The Absolute Best Ways to Soothe Painful Scalp Psoriasis

By RL - June 03, 2020

Psoriasis is a chronic disease that causes skin irritation. More than 125 million people across the globe suffer from this common condition. 8 million people in the United States currently suffer from psoriasis. Skin on the scalp can be affected as is referred to as scalp psoriasis. Treatment for this area of the body is often different because the skin is thicker, and hair often gets in the way. Skin psoriasis can also extend beyond the scalp, affecting the forehead, back of the neck and behind the ears. The cause of psoriasis is the same no matter where it has formed or which area it has affected. According to the American Academy of Dermatology, the conditions develops when skin cells grow too quickly. In these cases, the body’s immune system is compromised and sending faulty messages throughout the body. Skin cells are then renewing every few days instead of within a few weeks, and excess skin cells are not being shed. When there are too many skin cells, they remain piled up and scalp psoriasis becomes visible.

Scalp psoriasis can lead to discomfort, can even feel painful, and can feel embarrassing to some people. Some small patches on the scalp can be easily hidden with hair but sometimes it ends up covering the entire scalp or becoming more visible. Common early signs and symptoms include red patches of skin that can either be subtle or inflamed and thick; dry scalp skin can begin to crack and bleed; sore scalp; burning sensations where skin is affected; flaking that looks similar to dandruff; and silvery-white scaling on the scalp. Itchiness is one of the most common symptoms of scalp psoriasis, ranging in intensity from a mild itch to severe itching that can disrupt sleep and affect daily life. When the skin becomes itchy, many people scratch affected areas and this can lead to bleeding, creating larger and thicker patches of red skin, and worsening psoriasis conditions. Hair loss is associated with scratching the affected patches. This is usually a temporary condition connected to aggressive scratching or forcefully removing scaly skin. Most of these symptoms show up in the form of flares. Flares can occur on a regular basis or rarely, and they can be anywhere from mild to serious. Common triggers include dry air, exposure to cold, and additional stress.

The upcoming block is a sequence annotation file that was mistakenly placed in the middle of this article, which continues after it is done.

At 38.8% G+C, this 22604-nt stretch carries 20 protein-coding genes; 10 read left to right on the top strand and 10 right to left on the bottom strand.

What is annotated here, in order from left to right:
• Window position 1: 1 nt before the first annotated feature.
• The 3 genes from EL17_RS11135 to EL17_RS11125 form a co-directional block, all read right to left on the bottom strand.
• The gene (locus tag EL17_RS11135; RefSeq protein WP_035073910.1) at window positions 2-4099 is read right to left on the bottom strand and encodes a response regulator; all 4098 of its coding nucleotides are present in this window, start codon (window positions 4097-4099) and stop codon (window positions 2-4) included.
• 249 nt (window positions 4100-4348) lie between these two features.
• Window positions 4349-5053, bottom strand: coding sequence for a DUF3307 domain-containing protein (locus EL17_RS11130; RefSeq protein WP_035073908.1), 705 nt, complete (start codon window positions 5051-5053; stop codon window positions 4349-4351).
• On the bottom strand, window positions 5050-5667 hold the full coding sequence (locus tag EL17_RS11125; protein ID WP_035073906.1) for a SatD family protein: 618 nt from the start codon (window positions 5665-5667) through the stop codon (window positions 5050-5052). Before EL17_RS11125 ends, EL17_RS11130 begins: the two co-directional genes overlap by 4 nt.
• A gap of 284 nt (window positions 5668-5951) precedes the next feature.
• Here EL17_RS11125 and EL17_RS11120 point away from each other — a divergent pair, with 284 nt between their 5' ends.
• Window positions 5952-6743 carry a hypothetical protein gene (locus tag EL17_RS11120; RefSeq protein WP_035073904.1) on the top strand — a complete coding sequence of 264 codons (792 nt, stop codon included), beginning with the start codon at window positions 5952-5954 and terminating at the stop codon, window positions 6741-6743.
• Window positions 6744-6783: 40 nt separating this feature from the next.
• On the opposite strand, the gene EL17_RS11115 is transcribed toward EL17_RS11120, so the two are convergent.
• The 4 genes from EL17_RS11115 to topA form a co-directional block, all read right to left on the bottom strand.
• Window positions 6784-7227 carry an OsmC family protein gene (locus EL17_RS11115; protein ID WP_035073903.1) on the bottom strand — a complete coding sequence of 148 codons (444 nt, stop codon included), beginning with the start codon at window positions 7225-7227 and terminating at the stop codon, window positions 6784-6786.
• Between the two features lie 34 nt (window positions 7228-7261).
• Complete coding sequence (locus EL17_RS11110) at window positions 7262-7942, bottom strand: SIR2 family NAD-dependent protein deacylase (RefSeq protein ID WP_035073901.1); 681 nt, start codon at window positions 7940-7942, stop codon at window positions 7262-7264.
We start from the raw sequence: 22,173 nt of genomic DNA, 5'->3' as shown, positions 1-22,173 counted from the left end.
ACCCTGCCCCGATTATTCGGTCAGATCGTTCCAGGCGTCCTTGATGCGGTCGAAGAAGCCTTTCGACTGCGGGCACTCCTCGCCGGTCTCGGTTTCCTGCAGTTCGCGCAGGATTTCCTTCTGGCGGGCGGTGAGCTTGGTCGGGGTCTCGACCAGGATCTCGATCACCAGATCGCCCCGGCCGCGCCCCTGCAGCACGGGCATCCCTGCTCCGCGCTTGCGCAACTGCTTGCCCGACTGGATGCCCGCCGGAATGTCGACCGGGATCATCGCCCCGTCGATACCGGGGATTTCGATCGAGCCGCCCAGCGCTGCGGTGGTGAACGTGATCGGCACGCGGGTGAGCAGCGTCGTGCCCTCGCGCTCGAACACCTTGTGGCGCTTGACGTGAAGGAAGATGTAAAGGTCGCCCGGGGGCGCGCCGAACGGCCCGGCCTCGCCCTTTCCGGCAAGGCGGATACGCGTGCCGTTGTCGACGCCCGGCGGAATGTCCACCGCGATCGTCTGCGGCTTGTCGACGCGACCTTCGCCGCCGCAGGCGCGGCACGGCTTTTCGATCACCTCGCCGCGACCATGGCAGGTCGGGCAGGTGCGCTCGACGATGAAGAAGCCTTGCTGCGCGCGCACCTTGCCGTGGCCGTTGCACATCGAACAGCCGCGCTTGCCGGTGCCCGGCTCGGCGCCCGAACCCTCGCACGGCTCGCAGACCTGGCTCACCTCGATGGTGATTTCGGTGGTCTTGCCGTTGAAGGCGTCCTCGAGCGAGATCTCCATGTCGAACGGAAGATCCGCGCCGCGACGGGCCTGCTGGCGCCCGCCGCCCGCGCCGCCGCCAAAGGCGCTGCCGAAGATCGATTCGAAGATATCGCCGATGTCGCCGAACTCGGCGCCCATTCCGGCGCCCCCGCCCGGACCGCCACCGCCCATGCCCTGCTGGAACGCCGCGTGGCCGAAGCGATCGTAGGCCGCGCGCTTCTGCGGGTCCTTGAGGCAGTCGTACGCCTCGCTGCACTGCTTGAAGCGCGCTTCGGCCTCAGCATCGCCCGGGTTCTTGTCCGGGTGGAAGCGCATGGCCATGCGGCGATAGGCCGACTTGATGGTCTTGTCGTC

A dermatologist will examine the scalp to determine if the condition is scalp psoriasis. A skin sample might also be removed and sent to a lab for further testing before a diagnosis is made. There is a wide variety of treatments for scalp psoriasis but finding the right one for a specific patient can take time, and trial and error. Everyone responds differently to treatments. One solution will not fit every case or condition. By softening the affected area and removing some of the skin plaques, topical treatments have a higher chance of being thoroughly successful. The treatments can penetrate more layers of the skin and get to work well below the top skin cells. According to the National Psoriasis Foundation, soaking the scalp in warm water can soften the skin to prepare it for use of topical treatments. Gently combing the scalp by moving the comb softly in a circular motion can help loosen and remove soft plaques.

The American Academy of Dermatology points out that there are many safe treatments which are effective for treating scalp psoriasis. Some of these are available over-the-counter, others only with a prescription. Mild cases typically respond well to products that contain tar and/or salicylic acid. Lesions can be treated using medicated shampoos. These shampoos often contain tar or non-coal tar to treat the scalp, not the hair. Lotions, oils and creams are available to treat psoriasis. More moderate cases of scalp psoriasis can be treating with moderate use of steroid medication injections. Some dermatologists may choose to treat stubborn cases of the condition with light treatments or full body treatments. These systemic treatments are often used if psoriasis is found on other areas of the body. Be sure to ask the dermatologist about vitamins that are a potential treatment for scalp psoriasis.

Informed dermatologists have many helpful tips to offer patients who suffer from scalp psoriasis. Avoiding scratching affected areas can be extremely challenging but it can help reduce inflammation and hair loss. Gently shampooing the region offers better results than aggressively scrubbing or rubbing the area. Additionally, gently loosening and removing skin plaques can help improve the condition but picking too harshly at the skin can result in irritation. Possibly the most common recommendation is to maintain healthy stress management practices. Stress can worsen psoriasis of all kinds. It can lead to flare-ups and hair loss.

Resources:

American Academy of Dermatology

National Psoriasis Foundation